Features like the one in ImageMagick (publicized last night) look a lot less scary when the daemon using that library is chrooted, preferrably into an empty directory with not even a shell. Same for directory traversal features like the one in the linked article..

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                Thanks for the fact-check.

                I suppose it does all come down to semantics but it’s still important to address. Chrooting daemons is an extra layer of security/hardening/mitigation, yes. But it’s important that people understand chroot+whatever isn’t enough to protect yourself from running evil code on your machine.

                We don’t chroot daemons because we think they’re evil. We chroot daemons to help mitigate problems/exploits.

                Sort of a case for seatbelts rather than silver-bullets.

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                  Then what is enough to protect ourselves from running evil code?

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                    As far as I can tell, there is no “set and forget” way to solve this problem.

                    Over the past couple years, my approach has changed from blacklisting what’s broken, to whitelisting what’s safe. NoScript in the browser, and I’m working on installing OpenBSD on my Libreboot laptop (tricky because UEFI support is so new).

                    OpenBSD has my favorite approach. Continual auditing of the codebase, and they’re always implementing new ‘seatbelts’, such as ASLR, W^X, and now pledge(2). These seatbelts are used liberally – even in programs that you theoretically shouldn’t need protection from, such as the system-provided implementation of cat.

                    Theo has some great comments on magical “silver-bullet” thinking about security. In this case, specifically about the security of VMs (2007, so pretty dated now):

                    x86 virtualization is about basically placing another nearly full kernel, full of new bugs, on top of a nasty x86 architecture which barely has correct page protection. Then running your operating system on the other side of this brand new pile of shit.

                    You are absolutely deluded, if not stupid, if you think that a worldwide collection of software engineers who can’t write operating systems or applications without security holes, can then turn around and suddenly write virtualization layers without security holes.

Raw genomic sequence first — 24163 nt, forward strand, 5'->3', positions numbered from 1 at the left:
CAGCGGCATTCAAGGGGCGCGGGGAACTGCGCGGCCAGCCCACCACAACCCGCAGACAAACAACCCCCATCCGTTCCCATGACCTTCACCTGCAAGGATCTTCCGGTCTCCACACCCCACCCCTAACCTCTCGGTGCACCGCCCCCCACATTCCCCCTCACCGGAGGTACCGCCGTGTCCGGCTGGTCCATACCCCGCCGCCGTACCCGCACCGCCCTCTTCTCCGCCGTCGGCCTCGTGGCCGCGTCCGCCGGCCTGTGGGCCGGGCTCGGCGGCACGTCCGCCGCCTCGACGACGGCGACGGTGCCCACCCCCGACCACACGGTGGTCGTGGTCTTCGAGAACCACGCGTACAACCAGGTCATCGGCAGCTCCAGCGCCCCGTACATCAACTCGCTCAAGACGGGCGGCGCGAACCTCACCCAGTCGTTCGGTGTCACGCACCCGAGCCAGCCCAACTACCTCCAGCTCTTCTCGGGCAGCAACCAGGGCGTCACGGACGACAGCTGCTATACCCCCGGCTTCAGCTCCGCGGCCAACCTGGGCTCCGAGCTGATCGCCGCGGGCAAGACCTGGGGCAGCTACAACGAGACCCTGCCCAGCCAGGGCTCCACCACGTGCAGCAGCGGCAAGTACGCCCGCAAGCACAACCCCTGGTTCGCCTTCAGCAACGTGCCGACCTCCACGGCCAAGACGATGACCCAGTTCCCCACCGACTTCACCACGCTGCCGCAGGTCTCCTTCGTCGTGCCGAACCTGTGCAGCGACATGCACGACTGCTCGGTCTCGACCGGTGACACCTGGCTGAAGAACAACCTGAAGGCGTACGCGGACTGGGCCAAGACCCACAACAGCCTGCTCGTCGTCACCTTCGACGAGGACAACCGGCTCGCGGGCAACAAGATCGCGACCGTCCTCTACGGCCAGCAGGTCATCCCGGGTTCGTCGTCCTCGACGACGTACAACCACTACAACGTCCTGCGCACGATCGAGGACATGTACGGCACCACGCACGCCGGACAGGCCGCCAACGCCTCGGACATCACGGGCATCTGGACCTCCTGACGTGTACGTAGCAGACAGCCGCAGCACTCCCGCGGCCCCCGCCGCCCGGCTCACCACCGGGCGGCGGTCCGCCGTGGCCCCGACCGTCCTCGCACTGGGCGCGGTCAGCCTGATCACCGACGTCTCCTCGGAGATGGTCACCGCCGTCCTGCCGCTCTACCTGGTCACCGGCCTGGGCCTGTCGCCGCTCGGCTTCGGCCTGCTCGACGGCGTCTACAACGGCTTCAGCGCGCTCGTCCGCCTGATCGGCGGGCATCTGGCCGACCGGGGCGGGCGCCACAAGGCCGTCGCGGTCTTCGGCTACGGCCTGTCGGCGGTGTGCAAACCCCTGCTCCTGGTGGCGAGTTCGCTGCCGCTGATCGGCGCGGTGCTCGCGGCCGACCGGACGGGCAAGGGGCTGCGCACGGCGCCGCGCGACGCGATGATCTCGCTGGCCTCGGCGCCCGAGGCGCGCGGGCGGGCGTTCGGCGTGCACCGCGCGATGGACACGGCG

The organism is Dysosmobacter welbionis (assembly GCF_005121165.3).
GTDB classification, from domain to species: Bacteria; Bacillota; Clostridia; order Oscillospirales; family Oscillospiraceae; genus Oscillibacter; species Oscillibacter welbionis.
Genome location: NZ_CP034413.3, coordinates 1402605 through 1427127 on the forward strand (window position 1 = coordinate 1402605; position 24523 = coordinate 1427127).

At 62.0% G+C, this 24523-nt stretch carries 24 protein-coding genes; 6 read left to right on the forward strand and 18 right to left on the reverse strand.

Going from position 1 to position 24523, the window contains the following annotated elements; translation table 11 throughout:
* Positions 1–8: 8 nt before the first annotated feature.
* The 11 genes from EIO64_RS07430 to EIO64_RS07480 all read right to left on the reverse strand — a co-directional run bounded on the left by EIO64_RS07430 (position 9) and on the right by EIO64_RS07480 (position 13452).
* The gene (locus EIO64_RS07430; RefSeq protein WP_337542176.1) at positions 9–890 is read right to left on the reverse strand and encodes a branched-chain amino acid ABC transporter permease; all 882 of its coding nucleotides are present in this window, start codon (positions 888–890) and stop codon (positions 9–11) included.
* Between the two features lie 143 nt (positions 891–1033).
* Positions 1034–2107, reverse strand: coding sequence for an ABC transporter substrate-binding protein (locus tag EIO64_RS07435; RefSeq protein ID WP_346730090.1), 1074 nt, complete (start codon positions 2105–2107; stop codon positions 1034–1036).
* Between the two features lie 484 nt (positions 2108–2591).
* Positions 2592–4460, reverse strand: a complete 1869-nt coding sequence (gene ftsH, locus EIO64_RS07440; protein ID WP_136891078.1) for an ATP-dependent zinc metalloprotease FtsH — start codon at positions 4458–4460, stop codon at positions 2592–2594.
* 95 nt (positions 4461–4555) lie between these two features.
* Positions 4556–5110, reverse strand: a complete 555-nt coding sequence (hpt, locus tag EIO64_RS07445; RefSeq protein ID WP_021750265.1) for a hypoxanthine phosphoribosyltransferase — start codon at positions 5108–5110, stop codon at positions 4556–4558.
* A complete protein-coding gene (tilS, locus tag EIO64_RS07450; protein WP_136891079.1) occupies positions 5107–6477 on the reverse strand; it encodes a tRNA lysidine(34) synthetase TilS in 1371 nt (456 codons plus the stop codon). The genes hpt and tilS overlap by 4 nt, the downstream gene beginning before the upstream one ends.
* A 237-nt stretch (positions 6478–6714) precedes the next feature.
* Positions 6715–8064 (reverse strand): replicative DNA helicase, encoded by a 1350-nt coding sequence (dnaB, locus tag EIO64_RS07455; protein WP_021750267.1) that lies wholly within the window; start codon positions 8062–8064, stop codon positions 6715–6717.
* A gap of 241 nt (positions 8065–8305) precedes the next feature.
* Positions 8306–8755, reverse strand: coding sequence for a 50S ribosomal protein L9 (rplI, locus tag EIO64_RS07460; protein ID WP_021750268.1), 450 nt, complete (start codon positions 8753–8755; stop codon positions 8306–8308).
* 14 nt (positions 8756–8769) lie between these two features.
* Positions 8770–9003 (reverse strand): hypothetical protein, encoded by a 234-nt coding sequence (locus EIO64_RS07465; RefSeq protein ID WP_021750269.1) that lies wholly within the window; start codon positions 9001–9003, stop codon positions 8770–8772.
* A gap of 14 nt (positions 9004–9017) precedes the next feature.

Harsh, but not inaccurate. And it’s part of the reason I’d rather use OpenBSD than QubesOS.

                    Eight years later, a critical vulnerability in Xen affected the security of QubesOS, and the developers were shocked, shocked!

                    It is really shocking that such a bug has been lurking in the core of the hypervisor for so many years. In our opinion the Xen project should rethink their coding guidelines and try to come up with practices and perhaps additional mechanisms that would not let similar flaws to plague the hypervisor ever again (assert-like mechanisms perhaps?). Otherwise the whole project makes no sense, at least to those who would like to use Xen for security-sensitive work.

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              This is roughly with FreeBSD Jails offer you. Heavier weight than a chroot, but with ZFS creating one is very cheap and tools like ezjail-admin and iocage do all the leg work for you.

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              Caution: sarcasm.

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                Thanks. Touch and go there for a moment with Poe’s Law.

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            I always cringe when customers ask for reviews of WP sites, because there is inevitably something broken about their installation. A friend of mine, Larry Cashdollar, has discovered over 1300 WordPress plugin vulnerabilities. He and I have talked about setting up complete mechanisation to find more, because some of the things he’s found are trivial, and easy to scan for.

            Plugins aside, even the configuration is non-trivial to get correct, and if you’re not used to configuring WP, it can be… interesting… to get things correct. I know it’s gotten better, but still… so many problems.